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    Informational dynamics of epistemic possibility modals.Peter Hawke & Shane Steinert-Threlkeld - 2018 - Synthese 195 (10):4309-4342.
    We investigate, in a logical setting, the expressivist proposal that assertion primarily functions to express and coordinate doxastic states and that ‘might’ fundamentally expresses lack of belief. We provide a formal model of an agent’s doxastic state and novel assertability conditions for an associated formal language. We thereby prove that an arbitrary assertion always succeeds in expressing a well-defined doxastic state, and propose a fully general and intuitive update operation as a model of an agent coming to accept an arbitrary (...)
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  11. Stable Acceptance for Mighty Knowledge.Peter Hawke - forthcoming - Philosophical Studies.
    Drawing on the puzzling behavior of ordinary knowledge ascriptions that embed an epistemic (im)possibility claim, we tentatively conclude that it is untenable to jointly endorse (i) an unfettered classical logic for epistemic language, (ii) the general veridicality of knowledge ascription, and (iii) an intuitive ‘negative transparency’ thesis that reduces knowledge of a simple negated ‘might’ claim to an epistemic claim without modal content. We motivate a strategic trade-off: preserve veridicality and (generalized) negative transparency, while abandoning the general validity of contraposition. (...)
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  12. Modal Knowledge For Expressivists.Peter Hawke - forthcoming - Journal of Philosophical Logic.
    What does ‘Smith knows that it might be raining’ mean? Expressivism here faces a challenge, as its basic forms entail a pernicious type of transparency, according to which ‘Smith knows that it might be raining’ is equivalent to ‘it is consistent with everything that Smith knows that it is raining’ or ‘Smith doesn’t know that it isn’t raining’. Pernicious transparency has direct counterexamples and undermines vanilla principles of epistemic logic, such as that knowledge entails true belief and that something can (...)
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  13. Are Gettier cases disturbing?Peter Hawke & Tom Schoonen - 2020 - Philosophical Studies 178 (5):1503-1527.
    We examine a prominent naturalistic line on the method of cases, exemplified by Timothy Williamson and Edouard Machery: MoC is given a fallibilist and non-exceptionalist treatment, accommodating moderate modal skepticism. But Gettier cases are in dispute: Williamson takes them to induce substantive philosophical knowledge; Machery claims that the ambitious use of MoC should be abandoned entirely. We defend an intermediate position. We offer an internal critique of Macherian pessimism about Gettier cases. Most crucially, we argue that Gettier cases needn’t exhibit (...)
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  14. Can Modal Skepticism Defeat Humean Skepticism?Peter Hawke - 2016 - In Bob Fischer & Felipe Leon (eds.), Modal Epistemology After Rationalism. Cham: Springer. pp. 281-308.
    My topic is moderate modal skepticism in the spirit of Peter van Inwagen. Here understood, this is a conservative version of modal empiricism that severely limits the extent to which an ordinary agent can reasonably believe “exotic” possibility claims. I offer a novel argument in support of this brand of skepticism: modal skepticism grounds an attractive (and novel) reply to Humean skepticism. Thus, I propose that modal skepticism be accepted on the basis of its theoretical utility as a tool for (...)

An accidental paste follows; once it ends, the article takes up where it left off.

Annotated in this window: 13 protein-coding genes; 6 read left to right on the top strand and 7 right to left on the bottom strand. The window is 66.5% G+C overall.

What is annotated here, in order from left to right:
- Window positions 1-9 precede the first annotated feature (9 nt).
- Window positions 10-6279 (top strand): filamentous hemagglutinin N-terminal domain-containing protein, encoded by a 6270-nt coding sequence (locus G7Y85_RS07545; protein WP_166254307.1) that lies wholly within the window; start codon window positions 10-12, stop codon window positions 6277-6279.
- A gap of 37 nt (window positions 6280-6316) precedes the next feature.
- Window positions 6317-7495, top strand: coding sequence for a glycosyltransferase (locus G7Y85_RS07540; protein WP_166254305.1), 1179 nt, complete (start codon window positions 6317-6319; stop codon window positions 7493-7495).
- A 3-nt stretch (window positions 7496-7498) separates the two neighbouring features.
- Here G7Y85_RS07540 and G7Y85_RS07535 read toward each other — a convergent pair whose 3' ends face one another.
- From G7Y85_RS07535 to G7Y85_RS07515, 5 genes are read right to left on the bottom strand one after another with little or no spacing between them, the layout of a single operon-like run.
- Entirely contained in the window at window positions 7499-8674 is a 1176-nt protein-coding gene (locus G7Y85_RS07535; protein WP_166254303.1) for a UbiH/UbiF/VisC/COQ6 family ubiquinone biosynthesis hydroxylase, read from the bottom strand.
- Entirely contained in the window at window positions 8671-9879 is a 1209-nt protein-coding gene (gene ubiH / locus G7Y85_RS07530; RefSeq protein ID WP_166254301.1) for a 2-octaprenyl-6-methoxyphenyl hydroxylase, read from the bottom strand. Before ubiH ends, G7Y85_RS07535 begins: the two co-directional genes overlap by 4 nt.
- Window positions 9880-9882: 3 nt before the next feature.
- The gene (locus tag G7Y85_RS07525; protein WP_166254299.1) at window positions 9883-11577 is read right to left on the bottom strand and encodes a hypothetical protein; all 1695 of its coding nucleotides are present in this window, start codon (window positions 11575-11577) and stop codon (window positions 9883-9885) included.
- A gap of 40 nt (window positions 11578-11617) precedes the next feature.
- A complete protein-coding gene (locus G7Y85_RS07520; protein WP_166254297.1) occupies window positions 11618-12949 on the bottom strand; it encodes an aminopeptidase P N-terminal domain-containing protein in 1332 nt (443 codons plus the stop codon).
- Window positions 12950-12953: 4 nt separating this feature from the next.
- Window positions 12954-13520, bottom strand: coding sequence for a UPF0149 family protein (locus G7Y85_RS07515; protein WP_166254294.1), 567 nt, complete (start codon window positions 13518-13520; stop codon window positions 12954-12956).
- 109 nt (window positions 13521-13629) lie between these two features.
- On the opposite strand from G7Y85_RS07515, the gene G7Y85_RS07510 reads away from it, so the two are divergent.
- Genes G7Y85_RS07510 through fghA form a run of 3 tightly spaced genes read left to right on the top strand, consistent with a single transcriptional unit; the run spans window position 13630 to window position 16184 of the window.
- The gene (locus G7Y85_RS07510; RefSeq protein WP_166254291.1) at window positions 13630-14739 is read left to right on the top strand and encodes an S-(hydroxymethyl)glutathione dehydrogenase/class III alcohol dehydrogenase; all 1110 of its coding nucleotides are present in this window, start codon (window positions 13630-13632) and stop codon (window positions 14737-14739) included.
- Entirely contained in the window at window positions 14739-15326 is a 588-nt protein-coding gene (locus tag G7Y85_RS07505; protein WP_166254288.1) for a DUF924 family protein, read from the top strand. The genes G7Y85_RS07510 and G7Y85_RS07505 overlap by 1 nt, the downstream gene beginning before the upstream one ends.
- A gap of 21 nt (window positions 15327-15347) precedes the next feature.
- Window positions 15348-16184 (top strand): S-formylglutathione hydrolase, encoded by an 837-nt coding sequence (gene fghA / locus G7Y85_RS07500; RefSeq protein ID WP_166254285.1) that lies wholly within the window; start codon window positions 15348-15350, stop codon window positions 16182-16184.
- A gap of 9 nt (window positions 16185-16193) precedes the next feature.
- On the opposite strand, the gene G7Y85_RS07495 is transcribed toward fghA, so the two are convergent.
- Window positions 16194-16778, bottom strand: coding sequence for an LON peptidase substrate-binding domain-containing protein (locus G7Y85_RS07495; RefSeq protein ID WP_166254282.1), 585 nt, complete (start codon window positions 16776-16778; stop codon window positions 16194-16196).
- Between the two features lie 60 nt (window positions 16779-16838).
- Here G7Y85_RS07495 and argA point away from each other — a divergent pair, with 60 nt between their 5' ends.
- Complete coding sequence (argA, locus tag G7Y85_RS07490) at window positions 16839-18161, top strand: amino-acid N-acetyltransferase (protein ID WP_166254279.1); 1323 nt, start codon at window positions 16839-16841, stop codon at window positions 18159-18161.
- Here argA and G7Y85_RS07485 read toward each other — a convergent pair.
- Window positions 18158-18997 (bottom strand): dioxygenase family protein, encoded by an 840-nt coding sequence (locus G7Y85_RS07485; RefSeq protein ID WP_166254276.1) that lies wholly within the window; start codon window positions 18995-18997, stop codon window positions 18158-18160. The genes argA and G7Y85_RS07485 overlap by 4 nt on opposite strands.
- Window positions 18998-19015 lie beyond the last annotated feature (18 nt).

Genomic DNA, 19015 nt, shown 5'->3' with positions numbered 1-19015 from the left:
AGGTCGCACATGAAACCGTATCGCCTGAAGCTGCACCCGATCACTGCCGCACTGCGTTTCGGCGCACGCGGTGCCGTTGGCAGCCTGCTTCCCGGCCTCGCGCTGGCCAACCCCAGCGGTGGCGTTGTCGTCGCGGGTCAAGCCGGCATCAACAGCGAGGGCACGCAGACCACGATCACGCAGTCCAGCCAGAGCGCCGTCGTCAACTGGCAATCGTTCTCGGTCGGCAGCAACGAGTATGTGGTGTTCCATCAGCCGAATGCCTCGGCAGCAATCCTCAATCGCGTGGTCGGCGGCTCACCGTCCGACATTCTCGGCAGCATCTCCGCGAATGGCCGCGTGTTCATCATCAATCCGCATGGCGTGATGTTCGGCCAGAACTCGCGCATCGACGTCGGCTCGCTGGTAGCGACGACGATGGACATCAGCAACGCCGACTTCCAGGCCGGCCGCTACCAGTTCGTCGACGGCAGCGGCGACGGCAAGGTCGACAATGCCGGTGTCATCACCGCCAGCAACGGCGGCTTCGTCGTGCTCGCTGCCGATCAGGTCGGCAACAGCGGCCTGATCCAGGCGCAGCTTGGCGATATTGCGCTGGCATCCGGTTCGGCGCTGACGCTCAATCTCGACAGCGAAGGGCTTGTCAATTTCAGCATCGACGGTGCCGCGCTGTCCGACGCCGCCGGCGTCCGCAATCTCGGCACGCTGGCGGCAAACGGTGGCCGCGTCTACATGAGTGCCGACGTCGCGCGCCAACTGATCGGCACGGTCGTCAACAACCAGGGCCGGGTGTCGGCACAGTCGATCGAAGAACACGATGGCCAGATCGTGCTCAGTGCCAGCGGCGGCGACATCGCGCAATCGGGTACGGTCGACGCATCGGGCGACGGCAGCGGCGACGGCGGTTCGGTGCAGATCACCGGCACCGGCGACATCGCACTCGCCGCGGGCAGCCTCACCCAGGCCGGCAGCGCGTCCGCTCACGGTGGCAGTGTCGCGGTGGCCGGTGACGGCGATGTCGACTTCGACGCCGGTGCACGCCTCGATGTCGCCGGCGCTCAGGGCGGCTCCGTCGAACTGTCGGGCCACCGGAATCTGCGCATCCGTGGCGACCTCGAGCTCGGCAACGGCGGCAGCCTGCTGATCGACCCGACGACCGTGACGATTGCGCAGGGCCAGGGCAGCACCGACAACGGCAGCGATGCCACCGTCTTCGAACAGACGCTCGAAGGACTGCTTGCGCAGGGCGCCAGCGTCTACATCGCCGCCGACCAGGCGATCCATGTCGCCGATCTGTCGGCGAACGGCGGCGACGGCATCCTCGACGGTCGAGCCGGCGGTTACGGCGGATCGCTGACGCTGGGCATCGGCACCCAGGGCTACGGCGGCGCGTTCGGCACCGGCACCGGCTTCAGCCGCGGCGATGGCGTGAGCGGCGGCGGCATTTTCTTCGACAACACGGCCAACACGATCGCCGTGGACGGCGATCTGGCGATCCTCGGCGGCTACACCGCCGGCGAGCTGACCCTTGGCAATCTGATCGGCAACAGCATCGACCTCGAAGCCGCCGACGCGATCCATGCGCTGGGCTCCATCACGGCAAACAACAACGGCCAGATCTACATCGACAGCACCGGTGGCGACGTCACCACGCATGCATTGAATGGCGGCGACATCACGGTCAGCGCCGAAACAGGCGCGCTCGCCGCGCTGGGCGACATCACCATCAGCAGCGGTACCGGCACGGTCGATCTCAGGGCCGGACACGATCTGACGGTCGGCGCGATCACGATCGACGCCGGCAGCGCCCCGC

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  15. Relevant Alternatives and Missed Clues: Redux.Peter Hawke - forthcoming - Journal of Philosophy.
    I construe Relevant Alternatives Theory (RAT) as an abstract combination of anti-skepticism and epistemic modesty, then re-evaluate the challenge posed to it by the missed clue counter-examples of Schaffer [2001]. The import of this challenge has been underestimated, as Schaffer’s specific argument invites distracting objections. I offer a novel formalization of RAT, accommodating a suitably wide class of concrete theories of knowledge. Then, I introduce abstract missed clue cases and prove that every RA theory, as formalized, admits such a case. (...)
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  16.  39
    Relevant Alternatives in Epistemology and Logic.Peter Hawke - 2016 - In Ángel Nepomuceno Fernández, Olga Pombo Martins & Juan Redmond (eds.), Epistemology, Knowledge and the Impact of Interaction. Cham, Switzerland: Springer Verlag.
    The goal of the current paper is to provide an introduction to and survey of the diverse landscape of relevant alternatives theories of knowledge. Emphasis is placed throughout both on the abstractness of the relevant alternatives approach and its amenability to formalization through logical techniques. We present some of the important motivations for adopting the relevant alternatives approach; briefly explore the connections and contrasts between the relevant alternatives approach and related developments in logic, epistemology and philosophy of science; provide a (...)
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  17. The Logic of Joint Ability in Two-Player Tacit Games.Peter Hawke - 2017 - Review of Symbolic Logic 10 (3):481-508.
    Logics of joint strategic ability have recently received attention, with arguably the most influential being those in a family that includes Coalition Logic (CL) and Alternating-time Temporal Logic (ATL). Notably, both CL and ATL bypass the epistemic issues that underpin Schelling-type coordination problems, by apparently relying on the meta-level assumption of (perfectly reliable) communication between cooperating rational agents. Yet such epistemic issues arise naturally in settings relevant to ATL and CL: these logics are standardly interpreted on structures where agents move (...)